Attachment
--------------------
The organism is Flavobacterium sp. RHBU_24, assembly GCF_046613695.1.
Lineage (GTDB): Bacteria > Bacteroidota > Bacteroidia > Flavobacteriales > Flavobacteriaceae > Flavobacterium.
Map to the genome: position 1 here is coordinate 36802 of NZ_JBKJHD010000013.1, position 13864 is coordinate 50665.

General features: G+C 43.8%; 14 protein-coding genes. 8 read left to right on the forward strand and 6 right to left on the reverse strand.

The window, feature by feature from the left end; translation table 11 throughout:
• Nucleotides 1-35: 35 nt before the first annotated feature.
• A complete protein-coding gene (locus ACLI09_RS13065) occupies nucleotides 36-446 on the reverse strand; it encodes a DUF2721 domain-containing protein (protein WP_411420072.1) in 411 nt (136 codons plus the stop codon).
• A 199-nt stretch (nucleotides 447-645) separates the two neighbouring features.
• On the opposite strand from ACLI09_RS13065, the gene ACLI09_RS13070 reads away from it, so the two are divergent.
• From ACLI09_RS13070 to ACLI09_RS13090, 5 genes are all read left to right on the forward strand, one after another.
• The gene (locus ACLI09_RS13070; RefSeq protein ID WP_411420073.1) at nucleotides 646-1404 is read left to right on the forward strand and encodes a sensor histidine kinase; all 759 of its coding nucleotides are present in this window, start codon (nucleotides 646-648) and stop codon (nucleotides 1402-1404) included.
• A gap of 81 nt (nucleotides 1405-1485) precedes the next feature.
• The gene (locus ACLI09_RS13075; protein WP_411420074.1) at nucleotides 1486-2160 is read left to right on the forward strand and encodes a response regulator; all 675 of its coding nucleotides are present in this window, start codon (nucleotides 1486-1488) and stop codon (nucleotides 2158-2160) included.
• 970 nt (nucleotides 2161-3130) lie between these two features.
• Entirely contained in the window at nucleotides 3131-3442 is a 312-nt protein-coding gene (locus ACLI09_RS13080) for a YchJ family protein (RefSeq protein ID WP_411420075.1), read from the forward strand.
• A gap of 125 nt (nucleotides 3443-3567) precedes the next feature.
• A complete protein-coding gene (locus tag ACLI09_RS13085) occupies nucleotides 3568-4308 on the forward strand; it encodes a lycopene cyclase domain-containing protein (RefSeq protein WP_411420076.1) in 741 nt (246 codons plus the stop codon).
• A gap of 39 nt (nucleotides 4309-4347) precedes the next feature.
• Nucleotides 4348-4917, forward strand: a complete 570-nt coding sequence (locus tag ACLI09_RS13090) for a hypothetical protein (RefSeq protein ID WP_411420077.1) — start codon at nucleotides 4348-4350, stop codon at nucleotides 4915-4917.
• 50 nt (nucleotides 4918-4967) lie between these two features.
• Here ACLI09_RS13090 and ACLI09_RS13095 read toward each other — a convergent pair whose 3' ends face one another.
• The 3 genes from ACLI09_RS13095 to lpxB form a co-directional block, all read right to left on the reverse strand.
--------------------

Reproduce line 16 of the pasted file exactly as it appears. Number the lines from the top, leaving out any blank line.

• A gap of 125 nt (nucleotides 3443-3567) precedes the next feature.